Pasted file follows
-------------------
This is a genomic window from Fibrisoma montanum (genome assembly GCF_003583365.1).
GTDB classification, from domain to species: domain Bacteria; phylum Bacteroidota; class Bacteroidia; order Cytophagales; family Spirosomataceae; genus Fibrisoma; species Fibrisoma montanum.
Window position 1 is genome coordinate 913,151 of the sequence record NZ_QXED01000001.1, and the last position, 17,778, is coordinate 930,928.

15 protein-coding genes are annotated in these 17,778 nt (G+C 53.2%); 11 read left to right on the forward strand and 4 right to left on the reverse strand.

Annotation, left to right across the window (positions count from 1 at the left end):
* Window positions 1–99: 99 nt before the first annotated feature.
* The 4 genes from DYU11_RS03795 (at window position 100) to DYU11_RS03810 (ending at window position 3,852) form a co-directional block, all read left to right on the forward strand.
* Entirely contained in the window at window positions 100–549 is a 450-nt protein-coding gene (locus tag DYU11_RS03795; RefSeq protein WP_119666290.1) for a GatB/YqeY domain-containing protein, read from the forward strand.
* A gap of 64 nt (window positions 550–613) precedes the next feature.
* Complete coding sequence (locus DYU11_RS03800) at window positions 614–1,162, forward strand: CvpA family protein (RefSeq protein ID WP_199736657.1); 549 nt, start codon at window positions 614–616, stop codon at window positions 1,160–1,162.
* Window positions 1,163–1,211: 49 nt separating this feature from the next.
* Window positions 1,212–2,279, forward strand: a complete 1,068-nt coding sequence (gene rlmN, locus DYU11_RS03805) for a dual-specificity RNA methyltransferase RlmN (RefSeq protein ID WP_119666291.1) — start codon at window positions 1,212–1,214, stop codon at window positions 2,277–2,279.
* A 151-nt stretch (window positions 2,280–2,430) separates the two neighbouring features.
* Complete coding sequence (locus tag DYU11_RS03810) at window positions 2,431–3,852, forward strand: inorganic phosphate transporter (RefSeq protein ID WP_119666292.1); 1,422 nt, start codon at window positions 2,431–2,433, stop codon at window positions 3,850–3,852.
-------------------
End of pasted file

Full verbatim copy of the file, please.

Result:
This is a genomic window from Fibrisoma montanum (genome assembly GCF_003583365.1).
GTDB classification, from domain to species: domain Bacteria; phylum Bacteroidota; class Bacteroidia; order Cytophagales; family Spirosomataceae; genus Fibrisoma; species Fibrisoma montanum.
Window position 1 is genome coordinate 913,151 of the sequence record NZ_QXED01000001.1, and the last position, 17,778, is coordinate 930,928.

15 protein-coding genes are annotated in these 17,778 nt (G+C 53.2%); 11 read left to right on the forward strand and 4 right to left on the reverse strand.

Annotation, left to right across the window (positions count from 1 at the left end):
* Window positions 1–99: 99 nt before the first annotated feature.
* The 4 genes from DYU11_RS03795 (at window position 100) to DYU11_RS03810 (ending at window position 3,852) form a co-directional block, all read left to right on the forward strand.
* Entirely contained in the window at window positions 100–549 is a 450-nt protein-coding gene (locus tag DYU11_RS03795; RefSeq protein WP_119666290.1) for a GatB/YqeY domain-containing protein, read from the forward strand.
* A gap of 64 nt (window positions 550–613) precedes the next feature.
* Complete coding sequence (locus DYU11_RS03800) at window positions 614–1,162, forward strand: CvpA family protein (RefSeq protein ID WP_199736657.1); 549 nt, start codon at window positions 614–616, stop codon at window positions 1,160–1,162.
* Window positions 1,163–1,211: 49 nt separating this feature from the next.
* Window positions 1,212–2,279, forward strand: a complete 1,068-nt coding sequence (gene rlmN, locus DYU11_RS03805) for a dual-specificity RNA methyltransferase RlmN (RefSeq protein ID WP_119666291.1) — start codon at window positions 1,212–1,214, stop codon at window positions 2,277–2,279.
* A 151-nt stretch (window positions 2,280–2,430) separates the two neighbouring features.
* Complete coding sequence (locus tag DYU11_RS03810) at window positions 2,431–3,852, forward strand: inorganic phosphate transporter (RefSeq protein ID WP_119666292.1); 1,422 nt, start codon at window positions 2,431–2,433, stop codon at window positions 3,850–3,852.